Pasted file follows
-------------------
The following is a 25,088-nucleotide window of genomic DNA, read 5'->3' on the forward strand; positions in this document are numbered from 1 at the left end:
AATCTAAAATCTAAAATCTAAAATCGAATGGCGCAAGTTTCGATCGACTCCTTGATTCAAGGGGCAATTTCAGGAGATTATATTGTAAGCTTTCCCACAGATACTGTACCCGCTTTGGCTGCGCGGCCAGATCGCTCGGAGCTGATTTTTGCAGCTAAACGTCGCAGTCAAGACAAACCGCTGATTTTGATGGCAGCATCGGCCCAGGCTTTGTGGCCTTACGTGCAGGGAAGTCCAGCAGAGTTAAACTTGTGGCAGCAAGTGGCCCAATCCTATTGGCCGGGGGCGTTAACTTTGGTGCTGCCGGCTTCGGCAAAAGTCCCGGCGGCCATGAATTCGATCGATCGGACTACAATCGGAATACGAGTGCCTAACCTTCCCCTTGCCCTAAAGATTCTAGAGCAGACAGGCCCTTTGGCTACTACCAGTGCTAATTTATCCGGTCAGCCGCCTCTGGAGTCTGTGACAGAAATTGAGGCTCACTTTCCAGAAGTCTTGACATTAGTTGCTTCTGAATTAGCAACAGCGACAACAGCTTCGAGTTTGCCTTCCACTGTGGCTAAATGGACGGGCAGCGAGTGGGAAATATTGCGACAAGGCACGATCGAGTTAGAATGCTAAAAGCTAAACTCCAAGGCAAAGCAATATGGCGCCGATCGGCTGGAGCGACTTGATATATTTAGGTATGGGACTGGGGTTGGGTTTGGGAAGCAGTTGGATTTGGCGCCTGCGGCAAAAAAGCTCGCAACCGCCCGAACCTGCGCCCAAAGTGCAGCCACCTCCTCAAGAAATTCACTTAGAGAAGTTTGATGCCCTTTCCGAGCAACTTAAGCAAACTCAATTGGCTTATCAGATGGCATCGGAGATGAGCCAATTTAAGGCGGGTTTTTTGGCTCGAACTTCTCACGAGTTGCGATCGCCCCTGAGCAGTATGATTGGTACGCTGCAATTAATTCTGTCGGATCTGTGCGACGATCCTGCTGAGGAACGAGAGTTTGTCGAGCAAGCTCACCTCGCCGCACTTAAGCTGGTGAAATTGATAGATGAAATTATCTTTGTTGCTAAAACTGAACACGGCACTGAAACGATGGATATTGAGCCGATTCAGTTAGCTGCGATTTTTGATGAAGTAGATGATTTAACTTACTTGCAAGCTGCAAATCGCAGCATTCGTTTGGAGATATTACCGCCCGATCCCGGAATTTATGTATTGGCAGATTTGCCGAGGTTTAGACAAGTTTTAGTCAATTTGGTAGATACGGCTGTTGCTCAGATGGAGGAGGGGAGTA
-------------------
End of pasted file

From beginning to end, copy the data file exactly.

The following is a 25,088-nucleotide window of genomic DNA, read 5'->3' on the forward strand; positions in this document are numbered from 1 at the left end:
AATCTAAAATCTAAAATCTAAAATCGAATGGCGCAAGTTTCGATCGACTCCTTGATTCAAGGGGCAATTTCAGGAGATTATATTGTAAGCTTTCCCACAGATACTGTACCCGCTTTGGCTGCGCGGCCAGATCGCTCGGAGCTGATTTTTGCAGCTAAACGTCGCAGTCAAGACAAACCGCTGATTTTGATGGCAGCATCGGCCCAGGCTTTGTGGCCTTACGTGCAGGGAAGTCCAGCAGAGTTAAACTTGTGGCAGCAAGTGGCCCAATCCTATTGGCCGGGGGCGTTAACTTTGGTGCTGCCGGCTTCGGCAAAAGTCCCGGCGGCCATGAATTCGATCGATCGGACTACAATCGGAATACGAGTGCCTAACCTTCCCCTTGCCCTAAAGATTCTAGAGCAGACAGGCCCTTTGGCTACTACCAGTGCTAATTTATCCGGTCAGCCGCCTCTGGAGTCTGTGACAGAAATTGAGGCTCACTTTCCAGAAGTCTTGACATTAGTTGCTTCTGAATTAGCAACAGCGACAACAGCTTCGAGTTTGCCTTCCACTGTGGCTAAATGGACGGGCAGCGAGTGGGAAATATTGCGACAAGGCACGATCGAGTTAGAATGCTAAAAGCTAAACTCCAAGGCAAAGCAATATGGCGCCGATCGGCTGGAGCGACTTGATATATTTAGGTATGGGACTGGGGTTGGGTTTGGGAAGCAGTTGGATTTGGCGCCTGCGGCAAAAAAGCTCGCAACCGCCCGAACCTGCGCCCAAAGTGCAGCCACCTCCTCAAGAAATTCACTTAGAGAAGTTTGATGCCCTTTCCGAGCAACTTAAGCAAACTCAATTGGCTTATCAGATGGCATCGGAGATGAGCCAATTTAAGGCGGGTTTTTTGGCTCGAACTTCTCACGAGTTGCGATCGCCCCTGAGCAGTATGATTGGTACGCTGCAATTAATTCTGTCGGATCTGTGCGACGATCCTGCTGAGGAACGAGAGTTTGTCGAGCAAGCTCACCTCGCCGCACTTAAGCTGGTGAAATTGATAGATGAAATTATCTTTGTTGCTAAAACTGAACACGGCACTGAAACGATGGATATTGAGCCGATTCAGTTAGCTGCGATTTTTGATGAAGTAGATGATTTAACTTACTTGCAAGCTGCAAATCGCAGCATTCGTTTGGAGATATTACCGCCCGATCCCGGAATTTATGTATTGGCAGATTTGCCGAGGTTTAGACAAGTTTTAGTCAATTTGGTAGATACGGCTGTTGCTCAGATGGAGGAGGGGAGTA